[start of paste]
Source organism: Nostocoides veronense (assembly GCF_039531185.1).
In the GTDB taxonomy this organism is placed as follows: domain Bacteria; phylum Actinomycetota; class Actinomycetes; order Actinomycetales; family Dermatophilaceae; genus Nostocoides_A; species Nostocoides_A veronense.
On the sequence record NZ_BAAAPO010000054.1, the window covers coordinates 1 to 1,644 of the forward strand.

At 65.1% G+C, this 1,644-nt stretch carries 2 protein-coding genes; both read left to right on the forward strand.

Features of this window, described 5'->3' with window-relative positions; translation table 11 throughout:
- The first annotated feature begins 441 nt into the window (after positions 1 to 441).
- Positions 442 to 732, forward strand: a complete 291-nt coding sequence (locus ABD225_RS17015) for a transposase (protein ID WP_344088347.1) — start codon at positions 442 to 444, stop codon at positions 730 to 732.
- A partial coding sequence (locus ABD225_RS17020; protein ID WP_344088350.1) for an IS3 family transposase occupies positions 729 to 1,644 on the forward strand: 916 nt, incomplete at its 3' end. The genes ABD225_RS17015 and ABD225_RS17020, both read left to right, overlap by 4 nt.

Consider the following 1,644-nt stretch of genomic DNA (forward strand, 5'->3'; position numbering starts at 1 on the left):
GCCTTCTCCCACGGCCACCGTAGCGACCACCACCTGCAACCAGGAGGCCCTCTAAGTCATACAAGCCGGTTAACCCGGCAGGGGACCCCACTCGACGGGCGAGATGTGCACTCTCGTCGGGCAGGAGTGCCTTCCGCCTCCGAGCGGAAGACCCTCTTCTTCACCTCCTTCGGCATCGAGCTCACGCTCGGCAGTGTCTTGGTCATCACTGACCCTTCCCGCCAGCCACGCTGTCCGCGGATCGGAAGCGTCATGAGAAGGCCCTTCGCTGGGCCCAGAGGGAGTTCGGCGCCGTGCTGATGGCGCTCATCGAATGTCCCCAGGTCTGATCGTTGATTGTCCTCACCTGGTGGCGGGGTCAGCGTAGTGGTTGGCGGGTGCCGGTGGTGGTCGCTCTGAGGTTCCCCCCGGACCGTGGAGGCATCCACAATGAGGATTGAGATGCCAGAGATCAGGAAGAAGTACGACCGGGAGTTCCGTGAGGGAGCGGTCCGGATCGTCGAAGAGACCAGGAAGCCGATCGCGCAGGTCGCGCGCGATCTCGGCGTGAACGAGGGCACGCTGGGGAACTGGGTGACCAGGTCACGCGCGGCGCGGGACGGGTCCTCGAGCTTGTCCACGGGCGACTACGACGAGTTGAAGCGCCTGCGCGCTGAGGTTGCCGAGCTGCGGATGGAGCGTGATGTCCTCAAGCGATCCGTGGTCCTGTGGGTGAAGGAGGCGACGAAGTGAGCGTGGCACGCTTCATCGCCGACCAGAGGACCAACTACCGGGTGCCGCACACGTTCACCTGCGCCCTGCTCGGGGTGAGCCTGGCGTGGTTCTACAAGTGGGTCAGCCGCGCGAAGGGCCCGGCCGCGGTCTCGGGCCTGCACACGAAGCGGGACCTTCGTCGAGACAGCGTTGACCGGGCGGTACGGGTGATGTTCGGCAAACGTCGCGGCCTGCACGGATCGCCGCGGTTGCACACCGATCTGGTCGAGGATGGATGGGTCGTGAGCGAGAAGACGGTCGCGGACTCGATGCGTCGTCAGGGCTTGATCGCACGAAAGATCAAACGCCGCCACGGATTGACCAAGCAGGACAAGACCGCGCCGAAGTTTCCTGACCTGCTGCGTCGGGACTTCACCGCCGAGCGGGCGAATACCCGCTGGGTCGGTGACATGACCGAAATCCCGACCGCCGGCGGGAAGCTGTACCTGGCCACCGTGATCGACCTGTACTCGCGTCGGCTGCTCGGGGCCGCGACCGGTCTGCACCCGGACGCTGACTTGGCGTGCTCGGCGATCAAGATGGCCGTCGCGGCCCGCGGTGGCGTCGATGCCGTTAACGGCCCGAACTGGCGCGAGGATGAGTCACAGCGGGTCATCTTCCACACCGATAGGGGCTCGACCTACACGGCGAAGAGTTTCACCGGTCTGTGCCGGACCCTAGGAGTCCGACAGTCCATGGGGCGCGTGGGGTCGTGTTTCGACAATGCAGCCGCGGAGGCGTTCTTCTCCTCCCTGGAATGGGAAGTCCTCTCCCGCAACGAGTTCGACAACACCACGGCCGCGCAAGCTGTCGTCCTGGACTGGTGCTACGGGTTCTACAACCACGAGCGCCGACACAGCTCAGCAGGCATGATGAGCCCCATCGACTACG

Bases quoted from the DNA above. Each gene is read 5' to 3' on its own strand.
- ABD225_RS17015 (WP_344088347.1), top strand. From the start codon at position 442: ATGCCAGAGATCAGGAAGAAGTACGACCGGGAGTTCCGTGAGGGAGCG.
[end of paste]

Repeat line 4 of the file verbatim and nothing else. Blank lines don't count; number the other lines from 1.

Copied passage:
At 65.1% G+C, this 1,644-nt stretch carries 2 protein-coding genes; both read left to right on the forward strand.